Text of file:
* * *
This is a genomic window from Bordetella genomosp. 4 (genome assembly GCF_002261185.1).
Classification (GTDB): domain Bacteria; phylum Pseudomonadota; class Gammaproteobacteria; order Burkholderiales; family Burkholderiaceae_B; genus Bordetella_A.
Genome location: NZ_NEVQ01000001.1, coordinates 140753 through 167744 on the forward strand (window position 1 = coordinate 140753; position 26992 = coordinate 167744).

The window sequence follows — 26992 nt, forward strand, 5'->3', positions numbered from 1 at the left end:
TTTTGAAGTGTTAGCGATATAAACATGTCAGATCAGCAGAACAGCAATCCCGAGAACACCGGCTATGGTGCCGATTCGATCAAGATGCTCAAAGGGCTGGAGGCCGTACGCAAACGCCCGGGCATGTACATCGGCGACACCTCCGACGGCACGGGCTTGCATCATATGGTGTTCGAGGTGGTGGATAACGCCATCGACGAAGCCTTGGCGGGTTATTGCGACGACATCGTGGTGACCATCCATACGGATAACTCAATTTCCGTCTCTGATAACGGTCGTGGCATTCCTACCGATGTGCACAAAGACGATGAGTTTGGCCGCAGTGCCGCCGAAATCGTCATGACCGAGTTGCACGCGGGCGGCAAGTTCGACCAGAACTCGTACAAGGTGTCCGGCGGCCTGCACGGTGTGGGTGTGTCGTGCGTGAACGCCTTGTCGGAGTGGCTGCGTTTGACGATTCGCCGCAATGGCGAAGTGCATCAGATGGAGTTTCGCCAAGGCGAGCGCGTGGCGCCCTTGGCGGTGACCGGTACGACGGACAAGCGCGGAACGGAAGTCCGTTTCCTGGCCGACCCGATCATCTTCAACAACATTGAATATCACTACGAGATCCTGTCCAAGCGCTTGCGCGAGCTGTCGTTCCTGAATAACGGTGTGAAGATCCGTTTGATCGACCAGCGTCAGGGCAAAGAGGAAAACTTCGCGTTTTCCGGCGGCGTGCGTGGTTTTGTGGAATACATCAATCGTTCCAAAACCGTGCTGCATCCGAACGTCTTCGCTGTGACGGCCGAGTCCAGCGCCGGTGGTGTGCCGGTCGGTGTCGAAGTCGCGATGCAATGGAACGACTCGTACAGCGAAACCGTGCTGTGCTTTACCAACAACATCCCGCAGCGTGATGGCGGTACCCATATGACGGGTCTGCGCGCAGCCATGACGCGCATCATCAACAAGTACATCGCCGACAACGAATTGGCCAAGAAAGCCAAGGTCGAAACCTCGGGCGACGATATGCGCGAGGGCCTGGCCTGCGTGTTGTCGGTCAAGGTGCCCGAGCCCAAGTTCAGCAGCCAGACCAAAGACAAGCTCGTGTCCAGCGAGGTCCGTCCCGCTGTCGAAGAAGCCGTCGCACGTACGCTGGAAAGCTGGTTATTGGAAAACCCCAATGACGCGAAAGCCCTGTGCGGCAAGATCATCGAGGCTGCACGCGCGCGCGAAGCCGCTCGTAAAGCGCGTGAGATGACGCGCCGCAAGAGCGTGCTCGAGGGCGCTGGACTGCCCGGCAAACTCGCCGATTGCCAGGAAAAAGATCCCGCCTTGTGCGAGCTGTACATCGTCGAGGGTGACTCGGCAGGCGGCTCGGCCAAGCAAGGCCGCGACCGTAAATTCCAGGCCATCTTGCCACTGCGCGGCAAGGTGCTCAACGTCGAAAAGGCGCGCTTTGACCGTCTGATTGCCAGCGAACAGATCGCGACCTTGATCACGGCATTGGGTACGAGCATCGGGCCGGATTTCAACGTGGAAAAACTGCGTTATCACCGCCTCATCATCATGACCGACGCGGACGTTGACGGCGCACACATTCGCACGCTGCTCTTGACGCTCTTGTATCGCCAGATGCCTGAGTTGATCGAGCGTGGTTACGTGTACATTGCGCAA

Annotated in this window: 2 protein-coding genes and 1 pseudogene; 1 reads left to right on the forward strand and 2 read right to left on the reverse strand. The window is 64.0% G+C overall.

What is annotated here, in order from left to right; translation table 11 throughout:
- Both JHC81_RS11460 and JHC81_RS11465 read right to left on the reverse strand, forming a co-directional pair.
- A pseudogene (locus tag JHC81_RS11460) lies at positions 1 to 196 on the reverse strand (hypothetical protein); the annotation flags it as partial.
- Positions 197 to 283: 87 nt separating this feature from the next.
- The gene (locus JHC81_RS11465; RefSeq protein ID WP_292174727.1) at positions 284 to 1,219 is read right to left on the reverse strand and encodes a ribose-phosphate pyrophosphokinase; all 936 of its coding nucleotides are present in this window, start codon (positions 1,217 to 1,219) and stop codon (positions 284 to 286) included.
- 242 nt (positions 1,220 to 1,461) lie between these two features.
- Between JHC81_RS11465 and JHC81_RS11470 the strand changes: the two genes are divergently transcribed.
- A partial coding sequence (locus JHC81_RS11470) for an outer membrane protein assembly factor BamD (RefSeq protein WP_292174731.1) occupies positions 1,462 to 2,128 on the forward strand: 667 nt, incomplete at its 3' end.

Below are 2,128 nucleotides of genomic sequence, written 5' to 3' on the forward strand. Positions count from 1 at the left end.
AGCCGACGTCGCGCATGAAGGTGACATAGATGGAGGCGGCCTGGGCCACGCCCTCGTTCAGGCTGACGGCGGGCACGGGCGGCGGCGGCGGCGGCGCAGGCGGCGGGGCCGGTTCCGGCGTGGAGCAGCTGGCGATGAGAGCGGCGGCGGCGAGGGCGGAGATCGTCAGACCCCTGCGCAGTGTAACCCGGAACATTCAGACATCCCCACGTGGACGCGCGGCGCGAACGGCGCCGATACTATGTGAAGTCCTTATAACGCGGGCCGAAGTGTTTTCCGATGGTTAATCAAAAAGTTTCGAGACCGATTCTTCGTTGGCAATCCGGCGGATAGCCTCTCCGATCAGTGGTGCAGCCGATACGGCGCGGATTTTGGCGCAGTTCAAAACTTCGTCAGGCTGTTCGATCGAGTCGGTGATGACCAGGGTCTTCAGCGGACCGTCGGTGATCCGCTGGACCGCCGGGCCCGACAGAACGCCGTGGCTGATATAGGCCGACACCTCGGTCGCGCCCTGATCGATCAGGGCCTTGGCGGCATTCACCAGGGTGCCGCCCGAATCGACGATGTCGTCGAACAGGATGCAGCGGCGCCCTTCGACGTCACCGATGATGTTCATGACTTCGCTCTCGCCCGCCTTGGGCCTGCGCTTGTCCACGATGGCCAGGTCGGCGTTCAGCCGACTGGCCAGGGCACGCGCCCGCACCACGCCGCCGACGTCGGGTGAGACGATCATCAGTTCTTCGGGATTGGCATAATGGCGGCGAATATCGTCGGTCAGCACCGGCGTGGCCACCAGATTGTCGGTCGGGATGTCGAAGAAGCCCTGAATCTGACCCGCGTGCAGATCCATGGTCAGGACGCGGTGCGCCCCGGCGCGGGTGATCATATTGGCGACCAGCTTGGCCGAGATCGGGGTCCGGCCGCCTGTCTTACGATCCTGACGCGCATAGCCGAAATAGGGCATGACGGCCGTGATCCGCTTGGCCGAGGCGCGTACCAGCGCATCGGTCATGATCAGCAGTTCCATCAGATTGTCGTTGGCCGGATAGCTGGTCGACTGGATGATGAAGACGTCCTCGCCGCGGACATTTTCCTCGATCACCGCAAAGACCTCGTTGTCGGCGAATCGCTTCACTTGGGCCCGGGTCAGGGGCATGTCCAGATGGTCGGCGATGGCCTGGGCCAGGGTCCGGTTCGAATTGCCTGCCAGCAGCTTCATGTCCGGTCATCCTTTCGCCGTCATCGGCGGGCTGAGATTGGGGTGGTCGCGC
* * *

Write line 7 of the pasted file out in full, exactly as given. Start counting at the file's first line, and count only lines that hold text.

What is annotated here, in order from left to right; translation table 11 throughout: